Light therapy, also known as phototherapy, is a treatment involving exposure to an artificial light source.
The therapy primarily treats major depressive disorder (MDD) with seasonal patterns (formerly known as seasonal affective disorder, or SAD).
This is a type of depression that occurs during a certain time of year, usually in the wintertime when there’s less daylight. Light can also be used to treat other conditions, including sleep disorders and other types of depression.
How it works
Light therapy compensates for the lack of exposure to sunlight that may contribute to major depressive disorder with seasonal patterns.
During a session, you sit near a light box or lamp, which emits bright light. The box or lamp usually mimics natural sunlight, but there can be variations between devices made by different manufacturers.
The standard output of a light therapy box is in the range of 2,500–10,000 lux. A lux is a measure of light brightness.
Treatments usually begin in the fall and continue until early spring. The length of the session depends on how well you handle the treatment and the strength of the light box.
Guidelines for typical bright light therapy will usually suggest starting with 10,000 lux for 30 minutes every morning, but someone new to the method may require shorter initial treatments. The more powerful the light box, the shorter the treatment session may be.
Some people shouldn’t use light therapy, especially those who:
have medical conditions that make eyes sensitive to light
take medications, like some antibiotics or antipsychotics, that increase light sensitivity
If you’re considering this therapy, you should consult a doctor if you have any of the following conditions:
- sensitive skin
- eye conditions
- a history of skin cancer
Some people may also experience euphoria or irritability, which is a sign to stop using the device and speak with a doctor.
For those who can use light therapy, there are still potential side effects. Usually, these can be dealt with by adjusting the duration, intensity, or timing of the sessions.
Side effects may include:
- problems with sleeping
- blurry vision
You can discuss these side effects with a doctor, but you may also find relief through some simple changes. Avoid using the lamp before bedtime to prevent insomnia, and place the light box further away from you to prevent eyestrain and headaches.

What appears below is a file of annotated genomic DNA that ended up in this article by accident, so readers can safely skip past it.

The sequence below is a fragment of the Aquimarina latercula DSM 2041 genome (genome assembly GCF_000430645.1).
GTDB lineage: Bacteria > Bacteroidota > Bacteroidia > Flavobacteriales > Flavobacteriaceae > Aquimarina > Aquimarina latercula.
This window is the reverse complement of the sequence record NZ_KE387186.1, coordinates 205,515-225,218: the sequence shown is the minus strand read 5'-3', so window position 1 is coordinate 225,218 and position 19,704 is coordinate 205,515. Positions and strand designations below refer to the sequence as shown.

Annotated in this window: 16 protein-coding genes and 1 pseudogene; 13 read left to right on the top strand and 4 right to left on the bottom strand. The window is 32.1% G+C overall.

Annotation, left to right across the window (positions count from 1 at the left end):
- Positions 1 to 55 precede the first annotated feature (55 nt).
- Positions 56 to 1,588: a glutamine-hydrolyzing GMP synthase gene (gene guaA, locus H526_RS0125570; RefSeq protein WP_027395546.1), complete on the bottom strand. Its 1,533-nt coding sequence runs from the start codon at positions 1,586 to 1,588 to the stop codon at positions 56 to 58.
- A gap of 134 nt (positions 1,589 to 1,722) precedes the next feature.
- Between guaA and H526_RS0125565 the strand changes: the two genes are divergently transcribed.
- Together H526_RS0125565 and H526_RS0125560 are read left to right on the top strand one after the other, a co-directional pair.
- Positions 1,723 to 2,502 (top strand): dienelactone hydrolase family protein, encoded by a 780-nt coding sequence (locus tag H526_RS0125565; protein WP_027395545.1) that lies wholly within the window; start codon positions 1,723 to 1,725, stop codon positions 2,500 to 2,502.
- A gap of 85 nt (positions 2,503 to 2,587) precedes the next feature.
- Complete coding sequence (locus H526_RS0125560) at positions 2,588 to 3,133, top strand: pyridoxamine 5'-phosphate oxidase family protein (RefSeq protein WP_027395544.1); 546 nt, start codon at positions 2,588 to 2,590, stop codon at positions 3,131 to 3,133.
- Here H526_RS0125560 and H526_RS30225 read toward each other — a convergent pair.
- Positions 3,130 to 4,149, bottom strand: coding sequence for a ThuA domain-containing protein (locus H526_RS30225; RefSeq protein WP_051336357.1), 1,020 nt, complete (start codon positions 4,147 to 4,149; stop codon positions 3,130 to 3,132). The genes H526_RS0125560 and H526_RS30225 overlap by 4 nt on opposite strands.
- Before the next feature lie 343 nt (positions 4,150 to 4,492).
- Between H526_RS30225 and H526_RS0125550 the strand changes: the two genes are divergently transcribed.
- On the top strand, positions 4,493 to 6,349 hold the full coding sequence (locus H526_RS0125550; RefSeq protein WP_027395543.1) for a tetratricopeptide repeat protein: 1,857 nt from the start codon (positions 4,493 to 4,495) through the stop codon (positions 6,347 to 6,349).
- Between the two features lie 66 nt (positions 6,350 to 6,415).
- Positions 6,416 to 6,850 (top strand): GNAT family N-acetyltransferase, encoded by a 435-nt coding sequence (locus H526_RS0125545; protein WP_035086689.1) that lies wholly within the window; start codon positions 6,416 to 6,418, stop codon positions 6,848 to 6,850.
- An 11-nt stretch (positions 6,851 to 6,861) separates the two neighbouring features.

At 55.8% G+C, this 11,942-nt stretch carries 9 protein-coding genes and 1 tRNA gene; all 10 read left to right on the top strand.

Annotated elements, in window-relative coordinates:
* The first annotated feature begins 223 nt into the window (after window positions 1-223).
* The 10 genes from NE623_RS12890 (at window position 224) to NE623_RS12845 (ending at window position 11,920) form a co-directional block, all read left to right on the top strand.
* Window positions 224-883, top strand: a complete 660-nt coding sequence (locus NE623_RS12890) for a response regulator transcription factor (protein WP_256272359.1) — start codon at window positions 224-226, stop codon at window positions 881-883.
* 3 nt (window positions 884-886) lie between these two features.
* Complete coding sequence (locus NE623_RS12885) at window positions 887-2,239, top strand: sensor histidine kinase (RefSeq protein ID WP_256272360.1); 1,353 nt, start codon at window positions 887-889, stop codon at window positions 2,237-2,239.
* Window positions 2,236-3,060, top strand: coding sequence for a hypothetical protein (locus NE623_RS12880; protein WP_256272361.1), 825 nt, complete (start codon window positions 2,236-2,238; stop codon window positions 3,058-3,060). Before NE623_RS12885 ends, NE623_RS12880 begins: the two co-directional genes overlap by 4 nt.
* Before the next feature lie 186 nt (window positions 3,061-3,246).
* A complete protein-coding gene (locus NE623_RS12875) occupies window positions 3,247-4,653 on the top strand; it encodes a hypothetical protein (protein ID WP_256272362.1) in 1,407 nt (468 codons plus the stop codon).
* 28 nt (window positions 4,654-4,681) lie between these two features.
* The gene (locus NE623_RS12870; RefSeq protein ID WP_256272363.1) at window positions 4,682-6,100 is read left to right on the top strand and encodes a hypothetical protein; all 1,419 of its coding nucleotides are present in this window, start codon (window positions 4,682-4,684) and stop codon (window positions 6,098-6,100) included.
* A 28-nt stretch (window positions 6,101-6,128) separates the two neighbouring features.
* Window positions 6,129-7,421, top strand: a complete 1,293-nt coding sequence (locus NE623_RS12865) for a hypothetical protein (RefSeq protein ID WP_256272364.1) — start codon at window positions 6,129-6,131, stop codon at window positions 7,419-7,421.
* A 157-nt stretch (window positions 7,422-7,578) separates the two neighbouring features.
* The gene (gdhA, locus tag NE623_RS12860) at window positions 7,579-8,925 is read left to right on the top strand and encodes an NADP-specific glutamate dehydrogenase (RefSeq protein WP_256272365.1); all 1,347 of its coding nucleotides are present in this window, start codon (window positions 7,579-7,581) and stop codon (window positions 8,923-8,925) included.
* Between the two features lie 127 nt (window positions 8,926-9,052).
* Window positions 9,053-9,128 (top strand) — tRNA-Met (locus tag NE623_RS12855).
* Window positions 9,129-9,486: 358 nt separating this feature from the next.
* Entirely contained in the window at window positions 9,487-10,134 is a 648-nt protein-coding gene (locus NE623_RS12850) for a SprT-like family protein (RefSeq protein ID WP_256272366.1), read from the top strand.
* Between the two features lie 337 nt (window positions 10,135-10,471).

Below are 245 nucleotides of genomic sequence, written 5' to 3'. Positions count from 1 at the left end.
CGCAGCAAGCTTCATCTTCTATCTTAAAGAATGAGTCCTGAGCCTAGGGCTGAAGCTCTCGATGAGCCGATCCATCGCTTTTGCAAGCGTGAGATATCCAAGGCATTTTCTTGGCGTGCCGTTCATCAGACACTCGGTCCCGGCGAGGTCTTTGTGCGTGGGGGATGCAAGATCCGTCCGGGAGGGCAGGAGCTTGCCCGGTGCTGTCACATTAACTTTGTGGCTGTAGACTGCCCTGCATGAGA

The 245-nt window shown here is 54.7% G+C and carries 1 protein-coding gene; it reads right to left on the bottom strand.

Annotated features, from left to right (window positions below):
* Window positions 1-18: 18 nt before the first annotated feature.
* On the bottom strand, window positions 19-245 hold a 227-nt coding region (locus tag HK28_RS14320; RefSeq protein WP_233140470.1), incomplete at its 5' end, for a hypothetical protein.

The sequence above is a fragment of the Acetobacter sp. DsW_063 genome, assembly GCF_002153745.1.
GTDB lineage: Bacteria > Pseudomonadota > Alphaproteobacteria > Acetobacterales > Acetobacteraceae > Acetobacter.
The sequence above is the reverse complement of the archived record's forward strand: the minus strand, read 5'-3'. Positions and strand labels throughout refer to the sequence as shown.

Pros of light therapy
In addition to the possible benefits for improving depression symptoms, light therapy is generally easy to start and adjust according to how it makes you feel.
Light therapy is:
- Accessible. The treatment can be done at home using rented or purchased light boxes.
- Noninvasive. It provides an alternative or add-on to medical interventions like medications, but is not taken internally.
- Safe. Although there are some possible side effects, especially when the lamp is used incorrectly, light therapy is generally safe and low-risk.
- Convenient. You can use a light therapy lamp at home, while you read or eat breakfast. You can also stop light therapy for a few days without adverse effects or the return of symptoms.
- Associated with few or mild side effects. Most of light therapy’s side effects, like headaches, dizziness, or nausea, are preventable by adjusting how you use the lamp.
Light therapy also has potential uses beyond MDD with seasonal patterns, but it’s always important to discuss starting any new therapy with your doctor.
Cons of light therapy
The negative aspects of light therapy are the side effects and complications that can occur. These include:
Insurance may not cover the cost of a light therapy lamp, even if your doctor prescribes it. This expense can be a barrier for some people.
Achieving results with a light therapy lamp takes time — at least a few days. Getting a benefit from the lamp requires consistent use at the same time every day.
What the research says
Light therapy may be used as a stand-alone or add-on treatment.
While most research has focused on light therapy for treating MDD with seasonal patterns, academic research has started to lookTrusted Source into using light therapy for other conditions, including other mood disorders and sleep disorders.
Dr. Carl Vincent, a psychologist in Moline, Illinois, suggests that light therapy be used with other treatments, such as psychotherapy or a drug regimen.